Betty Wright, Singer and Grammy-Winning Songwriter, Dies at Age 66 | In The News

Soul singer Betty Wright, praised for her voice and coaching younger talent, while also being called music royalty, passed away at her home in Miami, Florida, on Sunday at the age of 66.

Her death was confirmed by her family. S-Curve Records President Steve Greenberg told The New York Times that Wright was diagnosed with endometrial cancer last fall.

Wright scored a hit in 1972 with “Clean Up Woman,” which was sampled for Mary J. Blige’s “Real Love” and by other artists like Chance The Rapper.

“Tonight Is the Night” and “No Pain, (No Gain)” are other popular Wright tunes, and she won a Grammy award as a songwriter in 1975 for “Where Is the Love?” in the category of Best R&B song. Many years later, she was seen as a voice coach on MTV’s reality series “Making the Band.”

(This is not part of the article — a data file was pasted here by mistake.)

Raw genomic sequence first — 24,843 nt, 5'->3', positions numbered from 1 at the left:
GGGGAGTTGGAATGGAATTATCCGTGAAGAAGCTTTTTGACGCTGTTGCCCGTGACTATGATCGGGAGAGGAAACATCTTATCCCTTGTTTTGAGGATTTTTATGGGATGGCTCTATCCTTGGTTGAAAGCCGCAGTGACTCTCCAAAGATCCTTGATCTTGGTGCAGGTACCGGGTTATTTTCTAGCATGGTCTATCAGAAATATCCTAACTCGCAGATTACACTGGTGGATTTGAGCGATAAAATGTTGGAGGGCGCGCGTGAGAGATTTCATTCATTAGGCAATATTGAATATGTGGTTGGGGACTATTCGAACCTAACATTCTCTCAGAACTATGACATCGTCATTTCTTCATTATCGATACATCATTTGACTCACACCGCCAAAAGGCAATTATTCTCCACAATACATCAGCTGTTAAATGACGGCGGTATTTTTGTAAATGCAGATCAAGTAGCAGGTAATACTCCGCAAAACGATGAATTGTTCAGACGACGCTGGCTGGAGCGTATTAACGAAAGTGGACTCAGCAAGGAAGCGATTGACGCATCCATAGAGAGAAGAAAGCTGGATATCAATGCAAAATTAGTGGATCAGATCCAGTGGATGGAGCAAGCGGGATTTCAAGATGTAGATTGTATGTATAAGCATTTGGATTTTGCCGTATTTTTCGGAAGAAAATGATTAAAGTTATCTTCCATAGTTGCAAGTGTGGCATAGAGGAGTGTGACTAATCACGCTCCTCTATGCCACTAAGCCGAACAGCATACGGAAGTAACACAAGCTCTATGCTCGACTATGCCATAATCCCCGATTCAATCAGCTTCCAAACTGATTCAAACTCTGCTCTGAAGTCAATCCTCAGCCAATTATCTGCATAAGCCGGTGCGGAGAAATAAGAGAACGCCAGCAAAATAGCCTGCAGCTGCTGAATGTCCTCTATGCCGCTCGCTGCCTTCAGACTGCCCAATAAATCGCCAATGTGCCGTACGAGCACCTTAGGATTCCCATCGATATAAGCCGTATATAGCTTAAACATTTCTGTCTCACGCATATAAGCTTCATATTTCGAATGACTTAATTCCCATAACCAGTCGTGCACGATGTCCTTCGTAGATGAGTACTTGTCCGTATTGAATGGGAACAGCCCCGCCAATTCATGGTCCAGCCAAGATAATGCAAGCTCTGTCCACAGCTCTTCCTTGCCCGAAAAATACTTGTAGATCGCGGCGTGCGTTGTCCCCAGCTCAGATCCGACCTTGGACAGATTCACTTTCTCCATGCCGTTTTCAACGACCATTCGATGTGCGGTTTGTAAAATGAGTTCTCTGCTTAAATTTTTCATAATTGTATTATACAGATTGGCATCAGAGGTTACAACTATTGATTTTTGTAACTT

The Florida native began her career performing with her family’s gospel group the Echoes of Joy as a child. She then released her solo album “My First Time Around” at age 14 and scored her first song on the Top 40 charts with “Girls Can’t Do What the Guys Do.”

Wright also proved to be ahead of her time as a businesswoman by creating her own record label Ms. B Records in 1985 and becoming the first woman to have a gold record on her own label.












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